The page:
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Financial Friday: The Relationship Edition.

April 23, 2010

It’s been awhile since I’ve written about my financial status, but needless to say, that’s because everything is right on track! My current credit card balance is just under $2500, which is about half of what it was this time last year and it means I’ve paid off about $5000. I do believe I’m on track to having my credit card paid off by the end of September, which means I will have accomplished one of my 101 things! I’m very excited about that.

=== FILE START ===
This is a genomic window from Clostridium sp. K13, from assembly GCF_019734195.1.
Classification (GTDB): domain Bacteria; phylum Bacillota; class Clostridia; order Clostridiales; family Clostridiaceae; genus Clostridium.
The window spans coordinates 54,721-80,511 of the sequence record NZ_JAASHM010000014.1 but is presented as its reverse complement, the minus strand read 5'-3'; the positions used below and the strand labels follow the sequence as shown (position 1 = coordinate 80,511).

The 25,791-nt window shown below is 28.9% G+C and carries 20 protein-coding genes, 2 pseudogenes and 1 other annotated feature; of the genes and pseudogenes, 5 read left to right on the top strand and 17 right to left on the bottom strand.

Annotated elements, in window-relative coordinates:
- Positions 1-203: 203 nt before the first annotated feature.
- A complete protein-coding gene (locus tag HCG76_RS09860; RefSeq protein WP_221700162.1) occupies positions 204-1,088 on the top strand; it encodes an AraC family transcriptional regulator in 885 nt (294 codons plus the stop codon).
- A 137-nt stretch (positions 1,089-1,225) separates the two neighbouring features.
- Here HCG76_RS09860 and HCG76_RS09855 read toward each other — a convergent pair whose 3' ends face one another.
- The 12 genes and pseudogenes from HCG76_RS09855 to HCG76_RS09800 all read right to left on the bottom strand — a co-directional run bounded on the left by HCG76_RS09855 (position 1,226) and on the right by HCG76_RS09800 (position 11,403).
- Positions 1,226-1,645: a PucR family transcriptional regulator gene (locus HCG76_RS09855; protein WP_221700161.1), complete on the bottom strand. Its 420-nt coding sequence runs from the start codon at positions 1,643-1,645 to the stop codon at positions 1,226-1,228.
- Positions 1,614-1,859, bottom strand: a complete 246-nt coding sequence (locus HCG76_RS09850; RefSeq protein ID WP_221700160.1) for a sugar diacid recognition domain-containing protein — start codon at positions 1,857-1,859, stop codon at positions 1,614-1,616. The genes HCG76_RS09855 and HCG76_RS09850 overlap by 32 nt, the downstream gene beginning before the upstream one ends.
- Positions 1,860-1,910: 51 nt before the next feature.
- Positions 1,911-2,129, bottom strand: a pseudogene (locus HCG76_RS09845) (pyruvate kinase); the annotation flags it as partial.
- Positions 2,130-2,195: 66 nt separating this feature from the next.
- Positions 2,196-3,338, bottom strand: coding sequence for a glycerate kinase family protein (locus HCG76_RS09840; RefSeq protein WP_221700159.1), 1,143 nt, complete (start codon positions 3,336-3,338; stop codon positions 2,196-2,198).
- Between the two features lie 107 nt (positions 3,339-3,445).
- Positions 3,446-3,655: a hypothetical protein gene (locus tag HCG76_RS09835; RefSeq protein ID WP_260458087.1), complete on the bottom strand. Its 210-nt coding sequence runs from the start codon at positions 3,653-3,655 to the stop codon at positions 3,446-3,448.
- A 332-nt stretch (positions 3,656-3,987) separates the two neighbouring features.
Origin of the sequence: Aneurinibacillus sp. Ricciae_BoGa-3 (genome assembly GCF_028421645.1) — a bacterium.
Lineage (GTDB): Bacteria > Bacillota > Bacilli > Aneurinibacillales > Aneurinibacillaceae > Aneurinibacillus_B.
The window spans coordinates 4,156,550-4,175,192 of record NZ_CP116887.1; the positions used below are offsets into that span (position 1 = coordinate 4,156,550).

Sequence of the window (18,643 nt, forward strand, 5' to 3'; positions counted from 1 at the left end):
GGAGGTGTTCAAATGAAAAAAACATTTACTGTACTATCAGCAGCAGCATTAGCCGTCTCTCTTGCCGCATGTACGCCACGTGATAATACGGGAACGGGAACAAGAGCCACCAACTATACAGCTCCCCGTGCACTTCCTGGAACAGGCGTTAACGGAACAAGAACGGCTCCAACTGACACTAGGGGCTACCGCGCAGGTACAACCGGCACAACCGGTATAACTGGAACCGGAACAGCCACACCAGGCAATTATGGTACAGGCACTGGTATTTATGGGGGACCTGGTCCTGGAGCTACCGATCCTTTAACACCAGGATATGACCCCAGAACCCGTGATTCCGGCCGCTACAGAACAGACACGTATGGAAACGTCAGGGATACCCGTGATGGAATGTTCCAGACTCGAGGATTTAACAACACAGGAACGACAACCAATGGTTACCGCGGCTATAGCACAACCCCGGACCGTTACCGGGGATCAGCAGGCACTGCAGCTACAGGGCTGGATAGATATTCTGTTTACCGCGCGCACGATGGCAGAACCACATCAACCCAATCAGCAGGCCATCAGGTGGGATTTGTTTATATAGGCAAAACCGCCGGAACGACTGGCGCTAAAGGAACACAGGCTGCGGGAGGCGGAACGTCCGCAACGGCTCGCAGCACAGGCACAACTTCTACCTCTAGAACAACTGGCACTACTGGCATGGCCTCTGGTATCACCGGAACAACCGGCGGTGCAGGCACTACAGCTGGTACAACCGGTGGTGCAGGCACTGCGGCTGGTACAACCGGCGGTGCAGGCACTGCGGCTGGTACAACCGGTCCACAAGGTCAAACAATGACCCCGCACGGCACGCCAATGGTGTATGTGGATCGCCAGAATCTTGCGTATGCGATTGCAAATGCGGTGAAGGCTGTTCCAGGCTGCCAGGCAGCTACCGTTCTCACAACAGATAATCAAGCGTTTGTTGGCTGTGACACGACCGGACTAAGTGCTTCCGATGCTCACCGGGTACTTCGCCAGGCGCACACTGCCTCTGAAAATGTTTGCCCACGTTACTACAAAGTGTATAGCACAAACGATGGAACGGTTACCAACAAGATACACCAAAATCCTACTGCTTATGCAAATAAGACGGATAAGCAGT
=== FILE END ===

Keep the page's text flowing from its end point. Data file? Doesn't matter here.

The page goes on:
In other financial news, my boyfriend and I recently made a big step.

We got a joint checking account!

When we first started dating, it was clear that Erik could not foot the bill for everything we did. Manhattan is expensive. Food is expensive. Museums and theater and movies are expensive. Pretty much everything we like to do together costs money. On top of that, Erik also has a car, so he pays for gas and tolls. Neither of us has the kind of income to support the socializing of two people in Manhattan. We knew right away that our dates would have to be somewhat evenly split, but that ended up being more difficult than we anticipated. For instance, our meals were never equal, so sometimes I would spend more than Erik, or Erik would spend more than me. Since our budgets are both fairly tight, because young twentysomethings, every dollar counts.